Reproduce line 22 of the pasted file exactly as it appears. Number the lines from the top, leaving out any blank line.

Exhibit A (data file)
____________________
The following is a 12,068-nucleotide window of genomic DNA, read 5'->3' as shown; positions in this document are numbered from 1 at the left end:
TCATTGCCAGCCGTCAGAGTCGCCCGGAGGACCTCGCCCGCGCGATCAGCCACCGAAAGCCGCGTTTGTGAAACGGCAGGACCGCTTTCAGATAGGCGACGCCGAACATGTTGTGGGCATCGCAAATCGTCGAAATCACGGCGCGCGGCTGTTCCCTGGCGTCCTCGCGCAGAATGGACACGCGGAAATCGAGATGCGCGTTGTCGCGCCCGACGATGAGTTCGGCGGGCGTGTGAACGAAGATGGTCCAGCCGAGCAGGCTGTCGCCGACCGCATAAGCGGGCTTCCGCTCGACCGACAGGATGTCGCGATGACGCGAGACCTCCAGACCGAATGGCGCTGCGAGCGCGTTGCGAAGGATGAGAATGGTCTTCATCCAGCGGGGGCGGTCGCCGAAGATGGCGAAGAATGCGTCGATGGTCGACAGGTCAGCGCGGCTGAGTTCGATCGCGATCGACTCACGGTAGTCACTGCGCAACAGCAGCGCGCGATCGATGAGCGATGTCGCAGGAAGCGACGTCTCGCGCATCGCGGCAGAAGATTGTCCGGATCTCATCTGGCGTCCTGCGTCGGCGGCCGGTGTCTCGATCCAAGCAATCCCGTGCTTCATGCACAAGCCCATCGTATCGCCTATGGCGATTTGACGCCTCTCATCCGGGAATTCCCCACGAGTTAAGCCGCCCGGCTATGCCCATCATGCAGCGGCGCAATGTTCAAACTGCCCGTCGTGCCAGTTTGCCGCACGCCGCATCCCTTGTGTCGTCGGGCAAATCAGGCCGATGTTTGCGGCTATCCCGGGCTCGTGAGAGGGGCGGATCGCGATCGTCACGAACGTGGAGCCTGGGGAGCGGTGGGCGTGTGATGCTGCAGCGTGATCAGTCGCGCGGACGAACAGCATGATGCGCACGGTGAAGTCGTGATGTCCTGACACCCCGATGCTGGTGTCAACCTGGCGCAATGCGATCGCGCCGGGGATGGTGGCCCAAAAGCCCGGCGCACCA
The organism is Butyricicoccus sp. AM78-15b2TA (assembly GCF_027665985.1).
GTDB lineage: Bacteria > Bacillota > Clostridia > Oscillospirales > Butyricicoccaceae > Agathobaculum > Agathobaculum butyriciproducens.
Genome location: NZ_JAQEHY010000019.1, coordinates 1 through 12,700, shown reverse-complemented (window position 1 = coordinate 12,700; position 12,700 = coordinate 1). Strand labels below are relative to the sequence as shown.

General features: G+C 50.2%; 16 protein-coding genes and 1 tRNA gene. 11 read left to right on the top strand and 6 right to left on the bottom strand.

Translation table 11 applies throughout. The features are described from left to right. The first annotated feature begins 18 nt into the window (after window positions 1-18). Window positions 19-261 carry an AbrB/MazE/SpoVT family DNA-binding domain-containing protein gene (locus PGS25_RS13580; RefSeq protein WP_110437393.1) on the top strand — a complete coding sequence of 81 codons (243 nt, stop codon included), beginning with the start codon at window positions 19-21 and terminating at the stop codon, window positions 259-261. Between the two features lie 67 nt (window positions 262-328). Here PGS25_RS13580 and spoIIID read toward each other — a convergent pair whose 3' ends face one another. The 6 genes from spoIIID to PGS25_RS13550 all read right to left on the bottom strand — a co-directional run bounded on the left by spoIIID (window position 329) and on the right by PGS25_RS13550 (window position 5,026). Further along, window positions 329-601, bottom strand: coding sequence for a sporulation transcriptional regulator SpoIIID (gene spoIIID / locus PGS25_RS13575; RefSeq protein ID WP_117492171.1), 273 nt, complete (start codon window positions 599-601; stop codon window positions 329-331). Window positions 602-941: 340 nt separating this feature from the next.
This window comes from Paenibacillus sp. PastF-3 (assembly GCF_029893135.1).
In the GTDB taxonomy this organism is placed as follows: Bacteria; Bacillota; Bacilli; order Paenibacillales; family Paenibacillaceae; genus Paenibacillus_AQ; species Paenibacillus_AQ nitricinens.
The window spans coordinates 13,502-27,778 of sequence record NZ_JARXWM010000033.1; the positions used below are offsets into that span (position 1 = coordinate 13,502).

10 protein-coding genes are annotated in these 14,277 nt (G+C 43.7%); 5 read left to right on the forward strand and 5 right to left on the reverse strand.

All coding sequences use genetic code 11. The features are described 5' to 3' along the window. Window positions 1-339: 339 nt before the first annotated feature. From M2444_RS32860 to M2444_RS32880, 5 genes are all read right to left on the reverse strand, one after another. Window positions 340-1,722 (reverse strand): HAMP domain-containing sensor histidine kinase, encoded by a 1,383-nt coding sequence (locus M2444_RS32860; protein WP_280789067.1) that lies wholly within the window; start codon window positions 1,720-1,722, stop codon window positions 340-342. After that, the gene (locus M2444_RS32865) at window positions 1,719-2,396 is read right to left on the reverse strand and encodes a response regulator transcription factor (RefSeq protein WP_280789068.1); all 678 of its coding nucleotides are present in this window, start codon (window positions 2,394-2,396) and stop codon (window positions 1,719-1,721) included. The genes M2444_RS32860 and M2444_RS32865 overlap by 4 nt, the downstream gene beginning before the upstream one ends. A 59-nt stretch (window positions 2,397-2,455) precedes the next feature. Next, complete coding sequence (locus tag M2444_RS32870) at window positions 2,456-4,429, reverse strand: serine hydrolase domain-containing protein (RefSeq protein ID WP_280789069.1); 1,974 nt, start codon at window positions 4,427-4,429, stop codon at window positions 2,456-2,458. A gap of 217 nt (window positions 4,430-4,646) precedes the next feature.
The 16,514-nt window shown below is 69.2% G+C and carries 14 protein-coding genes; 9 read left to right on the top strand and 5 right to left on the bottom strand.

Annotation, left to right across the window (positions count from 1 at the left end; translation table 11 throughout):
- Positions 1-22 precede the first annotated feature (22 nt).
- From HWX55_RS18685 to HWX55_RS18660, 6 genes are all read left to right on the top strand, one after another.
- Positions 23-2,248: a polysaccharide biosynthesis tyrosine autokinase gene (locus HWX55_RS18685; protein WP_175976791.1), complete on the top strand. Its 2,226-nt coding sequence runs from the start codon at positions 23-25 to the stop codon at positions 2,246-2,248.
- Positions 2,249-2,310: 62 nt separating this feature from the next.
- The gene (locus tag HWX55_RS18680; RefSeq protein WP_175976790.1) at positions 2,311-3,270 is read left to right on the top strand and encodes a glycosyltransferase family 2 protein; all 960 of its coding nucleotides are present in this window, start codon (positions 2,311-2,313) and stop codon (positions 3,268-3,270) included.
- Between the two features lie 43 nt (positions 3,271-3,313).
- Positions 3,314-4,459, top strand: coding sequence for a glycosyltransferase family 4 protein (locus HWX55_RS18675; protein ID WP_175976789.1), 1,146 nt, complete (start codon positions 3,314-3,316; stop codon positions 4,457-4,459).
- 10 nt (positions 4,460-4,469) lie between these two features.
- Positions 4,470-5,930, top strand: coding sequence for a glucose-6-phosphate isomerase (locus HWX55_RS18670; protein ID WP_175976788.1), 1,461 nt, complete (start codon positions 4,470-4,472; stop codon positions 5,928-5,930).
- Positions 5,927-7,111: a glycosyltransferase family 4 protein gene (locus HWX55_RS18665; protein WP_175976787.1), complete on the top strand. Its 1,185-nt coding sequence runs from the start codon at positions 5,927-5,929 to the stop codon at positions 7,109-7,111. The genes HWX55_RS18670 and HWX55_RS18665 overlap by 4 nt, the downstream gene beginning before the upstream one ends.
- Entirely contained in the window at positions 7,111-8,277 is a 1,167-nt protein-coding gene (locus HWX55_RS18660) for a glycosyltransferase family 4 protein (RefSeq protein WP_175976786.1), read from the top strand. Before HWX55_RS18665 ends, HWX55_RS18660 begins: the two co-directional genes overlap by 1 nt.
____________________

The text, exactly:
- 10 nt (positions 4,460-4,469) lie between these two features.